Australia A captain Peter Handscomb has received a lot of praise from some pretty auspicious quarters recently but insists he remains focused on the job at hand.
Far from ignoring what is written about him, Handscomb takes it in but doesn't allow the words to effect him too much.
The Victorian has been touted for higher honours and is highly rated as a player of spin, leading many to believe he will be included in Australia's squad for the tour to India next year after the humiliating whitewash in Sri Lanka.
Among those calling for Handscomb's elevation are Shane Warne, Ricky Ponting and Chris Rogers.
Handscomb though is focused on continuing to do well for Australia A, as they prepare to face India in two unofficial four-day 'Tests'.
The second string skipper said: "I don't try to take any of it too seriously because ultimately my job at the moment is to just try and score runs for Australia A and then go back to Victoria.
"I tend to read it a bit just to see what's out there and what's going on rather than letting my mind wander about what's being said.
"It's obviously very nice when and if someone comes out and says something like that about me.
"I like reading it but … rather than focus on what they're saying and how I could be next in line or anything in terms of higher honours, my main focus is just about doing what I can do now, which is scoring runs for Victoria and Australia A.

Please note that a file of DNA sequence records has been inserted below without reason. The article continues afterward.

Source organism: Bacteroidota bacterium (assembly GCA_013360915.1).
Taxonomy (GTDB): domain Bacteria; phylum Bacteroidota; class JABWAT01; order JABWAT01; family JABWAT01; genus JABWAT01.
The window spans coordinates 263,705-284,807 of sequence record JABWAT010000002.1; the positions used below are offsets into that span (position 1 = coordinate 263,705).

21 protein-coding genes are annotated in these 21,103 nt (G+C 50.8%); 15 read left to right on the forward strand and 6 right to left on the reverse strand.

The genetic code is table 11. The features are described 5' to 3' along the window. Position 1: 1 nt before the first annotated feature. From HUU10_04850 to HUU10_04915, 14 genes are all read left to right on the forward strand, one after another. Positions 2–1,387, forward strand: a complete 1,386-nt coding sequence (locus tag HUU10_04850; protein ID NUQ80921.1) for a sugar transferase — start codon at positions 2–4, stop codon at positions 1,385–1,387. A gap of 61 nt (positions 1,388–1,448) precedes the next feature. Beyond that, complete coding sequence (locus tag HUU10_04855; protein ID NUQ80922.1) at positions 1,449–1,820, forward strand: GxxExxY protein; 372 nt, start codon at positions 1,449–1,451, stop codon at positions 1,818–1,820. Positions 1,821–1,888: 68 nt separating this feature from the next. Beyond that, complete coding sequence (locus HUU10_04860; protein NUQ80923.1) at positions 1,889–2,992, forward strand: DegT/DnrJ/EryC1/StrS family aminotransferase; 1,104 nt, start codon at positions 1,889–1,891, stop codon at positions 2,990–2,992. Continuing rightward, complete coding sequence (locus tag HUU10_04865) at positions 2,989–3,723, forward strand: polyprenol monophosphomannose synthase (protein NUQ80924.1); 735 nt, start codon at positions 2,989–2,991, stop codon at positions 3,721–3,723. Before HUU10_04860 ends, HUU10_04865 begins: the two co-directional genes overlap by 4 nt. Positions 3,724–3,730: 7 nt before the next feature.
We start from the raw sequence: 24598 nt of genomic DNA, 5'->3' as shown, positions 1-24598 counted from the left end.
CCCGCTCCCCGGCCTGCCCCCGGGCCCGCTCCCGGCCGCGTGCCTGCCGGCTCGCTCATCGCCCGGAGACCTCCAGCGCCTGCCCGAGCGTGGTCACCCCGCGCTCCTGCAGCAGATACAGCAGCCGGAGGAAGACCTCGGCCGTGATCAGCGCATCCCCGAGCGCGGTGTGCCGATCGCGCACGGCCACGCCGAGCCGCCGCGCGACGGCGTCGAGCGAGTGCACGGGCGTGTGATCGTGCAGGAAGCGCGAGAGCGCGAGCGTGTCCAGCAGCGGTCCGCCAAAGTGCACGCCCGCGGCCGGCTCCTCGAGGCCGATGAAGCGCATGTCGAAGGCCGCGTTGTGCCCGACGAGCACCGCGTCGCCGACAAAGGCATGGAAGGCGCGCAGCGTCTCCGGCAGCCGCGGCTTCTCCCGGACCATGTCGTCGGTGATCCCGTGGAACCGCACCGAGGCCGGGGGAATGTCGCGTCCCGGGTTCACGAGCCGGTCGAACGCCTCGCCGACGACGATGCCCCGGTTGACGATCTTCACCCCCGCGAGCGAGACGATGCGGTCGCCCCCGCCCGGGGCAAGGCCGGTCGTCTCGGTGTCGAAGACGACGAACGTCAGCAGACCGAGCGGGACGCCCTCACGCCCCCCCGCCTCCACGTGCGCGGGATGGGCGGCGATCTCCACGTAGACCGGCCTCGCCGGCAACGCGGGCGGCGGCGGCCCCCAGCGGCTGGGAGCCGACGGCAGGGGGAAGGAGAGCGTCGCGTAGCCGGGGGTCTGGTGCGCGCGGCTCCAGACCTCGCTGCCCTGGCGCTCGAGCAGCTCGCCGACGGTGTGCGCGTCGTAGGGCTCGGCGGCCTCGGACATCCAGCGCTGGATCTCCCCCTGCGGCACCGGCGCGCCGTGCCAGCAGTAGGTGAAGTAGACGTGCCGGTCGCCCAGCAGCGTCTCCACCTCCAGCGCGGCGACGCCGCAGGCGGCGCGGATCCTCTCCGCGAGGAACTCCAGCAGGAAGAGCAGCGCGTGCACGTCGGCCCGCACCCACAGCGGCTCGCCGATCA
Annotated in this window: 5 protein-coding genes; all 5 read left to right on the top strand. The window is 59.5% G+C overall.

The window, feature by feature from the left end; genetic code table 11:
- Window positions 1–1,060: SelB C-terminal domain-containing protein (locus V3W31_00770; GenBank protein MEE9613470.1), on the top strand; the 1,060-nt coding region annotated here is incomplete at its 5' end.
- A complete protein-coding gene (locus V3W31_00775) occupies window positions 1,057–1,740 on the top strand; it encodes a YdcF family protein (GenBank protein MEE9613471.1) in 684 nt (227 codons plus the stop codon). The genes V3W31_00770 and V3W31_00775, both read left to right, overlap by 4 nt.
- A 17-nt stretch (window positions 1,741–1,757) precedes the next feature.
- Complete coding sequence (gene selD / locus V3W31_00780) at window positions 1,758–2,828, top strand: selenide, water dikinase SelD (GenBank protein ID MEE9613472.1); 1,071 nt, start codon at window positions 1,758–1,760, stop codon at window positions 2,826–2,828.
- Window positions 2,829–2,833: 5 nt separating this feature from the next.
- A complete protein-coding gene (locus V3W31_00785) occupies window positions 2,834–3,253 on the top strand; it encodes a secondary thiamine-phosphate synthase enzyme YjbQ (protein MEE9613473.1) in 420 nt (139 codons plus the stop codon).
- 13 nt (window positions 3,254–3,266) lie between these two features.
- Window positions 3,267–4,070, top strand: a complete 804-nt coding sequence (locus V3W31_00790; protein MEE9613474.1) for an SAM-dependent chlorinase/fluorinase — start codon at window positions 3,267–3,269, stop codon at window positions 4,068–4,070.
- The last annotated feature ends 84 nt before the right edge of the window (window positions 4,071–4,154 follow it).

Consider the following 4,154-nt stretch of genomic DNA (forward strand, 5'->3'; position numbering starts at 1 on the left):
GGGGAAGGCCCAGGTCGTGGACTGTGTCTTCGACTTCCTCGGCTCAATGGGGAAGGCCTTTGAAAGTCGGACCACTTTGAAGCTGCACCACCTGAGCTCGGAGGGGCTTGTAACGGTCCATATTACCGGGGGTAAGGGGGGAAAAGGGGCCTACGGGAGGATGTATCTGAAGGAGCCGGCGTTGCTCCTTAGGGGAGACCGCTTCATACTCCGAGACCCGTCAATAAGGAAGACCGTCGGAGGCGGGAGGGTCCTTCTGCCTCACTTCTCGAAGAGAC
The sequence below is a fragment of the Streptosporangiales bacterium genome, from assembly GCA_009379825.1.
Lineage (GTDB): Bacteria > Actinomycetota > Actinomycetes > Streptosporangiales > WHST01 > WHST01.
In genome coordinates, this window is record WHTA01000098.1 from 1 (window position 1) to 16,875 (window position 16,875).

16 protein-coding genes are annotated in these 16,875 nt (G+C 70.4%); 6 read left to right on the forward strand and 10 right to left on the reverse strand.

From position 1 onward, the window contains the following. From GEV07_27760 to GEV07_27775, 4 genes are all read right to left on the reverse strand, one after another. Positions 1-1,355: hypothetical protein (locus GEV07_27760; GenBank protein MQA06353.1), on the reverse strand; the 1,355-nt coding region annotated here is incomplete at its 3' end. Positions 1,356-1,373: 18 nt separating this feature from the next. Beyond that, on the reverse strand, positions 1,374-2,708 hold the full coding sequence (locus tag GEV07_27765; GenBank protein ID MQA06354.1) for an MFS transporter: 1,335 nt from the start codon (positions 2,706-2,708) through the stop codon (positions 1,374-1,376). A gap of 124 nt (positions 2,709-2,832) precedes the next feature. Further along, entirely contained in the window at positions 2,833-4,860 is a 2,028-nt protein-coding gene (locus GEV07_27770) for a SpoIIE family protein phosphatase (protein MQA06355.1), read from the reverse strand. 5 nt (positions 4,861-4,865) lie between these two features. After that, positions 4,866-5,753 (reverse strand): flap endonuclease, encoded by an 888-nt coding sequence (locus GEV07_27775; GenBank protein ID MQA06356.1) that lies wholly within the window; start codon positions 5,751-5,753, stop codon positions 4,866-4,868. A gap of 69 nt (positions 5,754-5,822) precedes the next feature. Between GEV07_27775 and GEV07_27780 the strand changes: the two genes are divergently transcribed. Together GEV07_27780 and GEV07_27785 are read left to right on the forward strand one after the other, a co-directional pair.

"And if that job title changes and I go up a level, then hopefully I can take that opportunity."
A large part of the increased spotlight being placed on Handscomb is his perceived strength against spin, although his last trip to India saw him grind out 91 before getting a pair of ducks in two first class matches.
Handscomb himself has rejected the suggestion that he would have certainly performed better than the batsmen Australia sent to Sri Lanka.
The 25-year-old continued: "I feel quite confident against spin, but that's not to say I could definitely go over to Sri Lanka and do any better than what the boys just did.
"Because conditions are tough and (Sri Lanka) are a very, very good side in their own conditions.
"But I do pride myself on my spin play and I'll work on that at every training session to make sure I can get better.
"But on the flip side, I'm batting at No.4 for Victoria – and have done now for a couple of years – on Australian wickets so most of the time I'm facing quicks.
"I don't want people thinking I can only play spin and I can't play quicks, because I spend more time facing quicks than I do anything else."